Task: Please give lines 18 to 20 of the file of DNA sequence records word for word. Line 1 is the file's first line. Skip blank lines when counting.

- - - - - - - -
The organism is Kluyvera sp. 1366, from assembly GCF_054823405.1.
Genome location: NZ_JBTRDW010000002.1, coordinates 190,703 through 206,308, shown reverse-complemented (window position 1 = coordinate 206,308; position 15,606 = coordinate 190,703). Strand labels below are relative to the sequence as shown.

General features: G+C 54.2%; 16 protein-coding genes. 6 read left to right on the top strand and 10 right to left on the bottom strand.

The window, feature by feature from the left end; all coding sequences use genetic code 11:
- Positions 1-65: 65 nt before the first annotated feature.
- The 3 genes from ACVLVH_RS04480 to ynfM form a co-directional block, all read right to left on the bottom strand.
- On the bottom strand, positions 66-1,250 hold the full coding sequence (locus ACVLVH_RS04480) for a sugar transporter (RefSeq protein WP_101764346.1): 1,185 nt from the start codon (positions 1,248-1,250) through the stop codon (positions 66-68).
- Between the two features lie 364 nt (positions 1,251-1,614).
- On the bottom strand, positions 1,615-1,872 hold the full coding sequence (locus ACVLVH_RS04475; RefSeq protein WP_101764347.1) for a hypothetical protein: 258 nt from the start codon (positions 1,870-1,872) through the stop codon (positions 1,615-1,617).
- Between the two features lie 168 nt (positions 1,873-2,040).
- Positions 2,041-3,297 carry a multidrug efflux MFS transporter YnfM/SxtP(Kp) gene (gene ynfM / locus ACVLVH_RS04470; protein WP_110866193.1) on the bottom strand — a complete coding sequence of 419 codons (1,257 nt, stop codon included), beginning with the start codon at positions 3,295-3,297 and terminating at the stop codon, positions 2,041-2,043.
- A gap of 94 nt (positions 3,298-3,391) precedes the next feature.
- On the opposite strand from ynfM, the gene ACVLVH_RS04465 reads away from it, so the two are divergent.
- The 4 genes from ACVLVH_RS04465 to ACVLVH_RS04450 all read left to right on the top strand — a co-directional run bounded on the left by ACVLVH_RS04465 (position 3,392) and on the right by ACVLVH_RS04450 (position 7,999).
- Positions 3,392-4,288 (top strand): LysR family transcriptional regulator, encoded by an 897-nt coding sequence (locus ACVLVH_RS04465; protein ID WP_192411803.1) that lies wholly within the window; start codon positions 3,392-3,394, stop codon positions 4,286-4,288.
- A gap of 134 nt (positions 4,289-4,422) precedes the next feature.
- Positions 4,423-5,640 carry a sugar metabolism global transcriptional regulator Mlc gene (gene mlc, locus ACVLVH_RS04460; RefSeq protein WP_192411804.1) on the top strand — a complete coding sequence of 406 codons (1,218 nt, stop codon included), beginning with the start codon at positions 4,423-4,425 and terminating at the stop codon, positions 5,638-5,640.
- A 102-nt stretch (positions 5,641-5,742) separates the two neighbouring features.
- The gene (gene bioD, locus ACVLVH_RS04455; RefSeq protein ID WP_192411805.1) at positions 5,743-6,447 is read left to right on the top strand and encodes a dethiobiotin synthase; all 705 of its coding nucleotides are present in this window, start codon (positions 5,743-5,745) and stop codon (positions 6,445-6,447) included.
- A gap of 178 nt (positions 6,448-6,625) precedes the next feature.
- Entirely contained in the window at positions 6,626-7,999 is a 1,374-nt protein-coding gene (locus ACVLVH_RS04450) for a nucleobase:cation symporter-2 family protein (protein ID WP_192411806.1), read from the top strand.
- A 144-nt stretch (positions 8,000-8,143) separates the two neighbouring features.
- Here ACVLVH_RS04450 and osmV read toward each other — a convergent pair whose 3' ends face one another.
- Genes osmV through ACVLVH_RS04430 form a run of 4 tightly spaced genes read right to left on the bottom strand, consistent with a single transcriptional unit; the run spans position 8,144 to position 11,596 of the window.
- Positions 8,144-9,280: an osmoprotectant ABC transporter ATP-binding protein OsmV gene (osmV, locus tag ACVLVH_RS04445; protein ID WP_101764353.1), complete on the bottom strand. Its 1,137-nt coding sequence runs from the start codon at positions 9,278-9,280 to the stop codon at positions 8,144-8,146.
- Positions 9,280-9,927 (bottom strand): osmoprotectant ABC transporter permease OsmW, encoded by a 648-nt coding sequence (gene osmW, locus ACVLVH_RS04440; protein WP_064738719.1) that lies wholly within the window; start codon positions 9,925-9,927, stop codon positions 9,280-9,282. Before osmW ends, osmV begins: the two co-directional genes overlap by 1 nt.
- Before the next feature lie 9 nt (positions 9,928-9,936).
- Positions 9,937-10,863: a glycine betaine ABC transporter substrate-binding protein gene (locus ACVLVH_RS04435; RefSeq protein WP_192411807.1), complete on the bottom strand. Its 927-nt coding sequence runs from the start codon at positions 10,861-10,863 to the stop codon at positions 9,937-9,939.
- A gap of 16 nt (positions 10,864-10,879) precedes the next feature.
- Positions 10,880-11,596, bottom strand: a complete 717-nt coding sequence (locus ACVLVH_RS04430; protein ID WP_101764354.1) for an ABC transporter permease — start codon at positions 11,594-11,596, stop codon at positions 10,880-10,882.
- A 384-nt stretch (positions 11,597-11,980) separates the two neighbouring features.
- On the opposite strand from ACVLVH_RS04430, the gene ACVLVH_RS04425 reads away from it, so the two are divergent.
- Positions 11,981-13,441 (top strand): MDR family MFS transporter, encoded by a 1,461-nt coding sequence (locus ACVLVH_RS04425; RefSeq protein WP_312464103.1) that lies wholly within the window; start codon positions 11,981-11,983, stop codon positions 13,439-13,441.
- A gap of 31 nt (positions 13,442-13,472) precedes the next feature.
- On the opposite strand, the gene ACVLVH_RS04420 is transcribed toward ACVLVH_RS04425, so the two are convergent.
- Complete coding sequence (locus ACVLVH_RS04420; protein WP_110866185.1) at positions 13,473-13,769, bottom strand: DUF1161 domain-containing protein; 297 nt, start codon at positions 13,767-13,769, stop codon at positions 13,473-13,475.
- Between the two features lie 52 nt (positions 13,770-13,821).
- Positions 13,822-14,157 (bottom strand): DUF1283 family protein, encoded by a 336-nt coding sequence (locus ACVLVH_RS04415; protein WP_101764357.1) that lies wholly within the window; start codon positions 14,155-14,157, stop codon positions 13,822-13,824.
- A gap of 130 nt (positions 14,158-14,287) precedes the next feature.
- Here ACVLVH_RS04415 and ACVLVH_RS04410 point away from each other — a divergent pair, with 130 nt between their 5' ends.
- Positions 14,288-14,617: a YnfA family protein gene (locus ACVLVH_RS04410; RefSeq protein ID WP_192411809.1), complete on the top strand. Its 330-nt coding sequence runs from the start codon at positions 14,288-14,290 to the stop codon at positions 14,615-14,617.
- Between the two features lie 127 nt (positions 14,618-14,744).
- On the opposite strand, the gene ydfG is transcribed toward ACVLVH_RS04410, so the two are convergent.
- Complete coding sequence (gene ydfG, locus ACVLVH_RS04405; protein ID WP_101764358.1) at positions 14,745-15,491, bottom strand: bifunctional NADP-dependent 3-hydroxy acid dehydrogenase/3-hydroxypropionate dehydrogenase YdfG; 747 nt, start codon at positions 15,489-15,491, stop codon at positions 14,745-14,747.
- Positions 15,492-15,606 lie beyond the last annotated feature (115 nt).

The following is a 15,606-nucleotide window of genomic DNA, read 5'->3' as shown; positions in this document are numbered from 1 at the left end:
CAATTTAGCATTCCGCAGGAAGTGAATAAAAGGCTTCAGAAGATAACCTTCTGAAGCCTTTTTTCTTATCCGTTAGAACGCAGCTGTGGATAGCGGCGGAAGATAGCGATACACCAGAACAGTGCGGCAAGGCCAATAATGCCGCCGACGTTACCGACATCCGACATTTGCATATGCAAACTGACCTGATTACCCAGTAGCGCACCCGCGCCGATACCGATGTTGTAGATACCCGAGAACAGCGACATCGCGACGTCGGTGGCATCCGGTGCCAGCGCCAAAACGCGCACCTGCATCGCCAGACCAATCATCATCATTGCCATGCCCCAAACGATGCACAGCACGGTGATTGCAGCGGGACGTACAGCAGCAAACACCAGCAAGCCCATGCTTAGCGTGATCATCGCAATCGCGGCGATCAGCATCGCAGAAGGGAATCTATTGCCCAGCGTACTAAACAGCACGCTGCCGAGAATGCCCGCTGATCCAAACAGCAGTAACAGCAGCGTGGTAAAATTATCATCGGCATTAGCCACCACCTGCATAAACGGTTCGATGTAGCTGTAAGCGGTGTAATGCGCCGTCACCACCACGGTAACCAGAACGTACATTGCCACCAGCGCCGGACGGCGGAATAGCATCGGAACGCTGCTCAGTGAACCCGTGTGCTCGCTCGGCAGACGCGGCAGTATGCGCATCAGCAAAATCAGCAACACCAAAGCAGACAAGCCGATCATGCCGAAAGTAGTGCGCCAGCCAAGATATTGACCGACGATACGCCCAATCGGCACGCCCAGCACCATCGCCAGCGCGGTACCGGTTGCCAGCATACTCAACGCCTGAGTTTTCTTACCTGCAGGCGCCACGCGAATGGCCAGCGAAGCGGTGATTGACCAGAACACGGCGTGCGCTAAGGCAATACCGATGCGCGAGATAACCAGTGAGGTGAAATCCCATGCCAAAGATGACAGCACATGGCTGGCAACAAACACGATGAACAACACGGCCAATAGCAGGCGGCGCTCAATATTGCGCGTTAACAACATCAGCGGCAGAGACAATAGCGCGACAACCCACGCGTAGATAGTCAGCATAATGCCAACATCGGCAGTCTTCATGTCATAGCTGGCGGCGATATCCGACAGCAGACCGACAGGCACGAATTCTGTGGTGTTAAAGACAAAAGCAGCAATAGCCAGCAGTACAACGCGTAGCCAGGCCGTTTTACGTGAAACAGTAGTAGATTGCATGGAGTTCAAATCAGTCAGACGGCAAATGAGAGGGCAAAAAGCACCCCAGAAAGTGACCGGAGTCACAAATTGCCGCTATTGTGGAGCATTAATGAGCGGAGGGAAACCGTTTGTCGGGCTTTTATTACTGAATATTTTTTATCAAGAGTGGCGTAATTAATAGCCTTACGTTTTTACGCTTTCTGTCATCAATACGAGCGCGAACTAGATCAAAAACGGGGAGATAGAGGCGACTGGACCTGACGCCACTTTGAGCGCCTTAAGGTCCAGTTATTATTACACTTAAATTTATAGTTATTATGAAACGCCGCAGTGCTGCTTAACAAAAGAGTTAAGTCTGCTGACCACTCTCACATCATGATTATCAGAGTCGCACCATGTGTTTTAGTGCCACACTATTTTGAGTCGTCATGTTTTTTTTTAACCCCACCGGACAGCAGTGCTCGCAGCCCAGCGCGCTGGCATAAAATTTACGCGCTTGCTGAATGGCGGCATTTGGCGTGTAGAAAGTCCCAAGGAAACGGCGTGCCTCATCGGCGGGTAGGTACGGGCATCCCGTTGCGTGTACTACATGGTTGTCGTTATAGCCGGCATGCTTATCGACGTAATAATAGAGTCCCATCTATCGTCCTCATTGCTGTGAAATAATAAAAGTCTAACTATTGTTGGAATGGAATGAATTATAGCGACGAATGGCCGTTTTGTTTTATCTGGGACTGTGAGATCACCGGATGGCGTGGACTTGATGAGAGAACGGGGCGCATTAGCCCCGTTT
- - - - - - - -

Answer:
- A 102-nt stretch (positions 5,641-5,742) separates the two neighbouring features.
- The gene (gene bioD, locus ACVLVH_RS04455; RefSeq protein ID WP_192411805.1) at positions 5,743-6,447 is read left to right on the top strand and encodes a dethiobiotin synthase; all 705 of its coding nucleotides are present in this window, start codon (positions 5,743-5,745) and stop codon (positions 6,445-6,447) included.
- A gap of 178 nt (positions 6,448-6,625) precedes the next feature.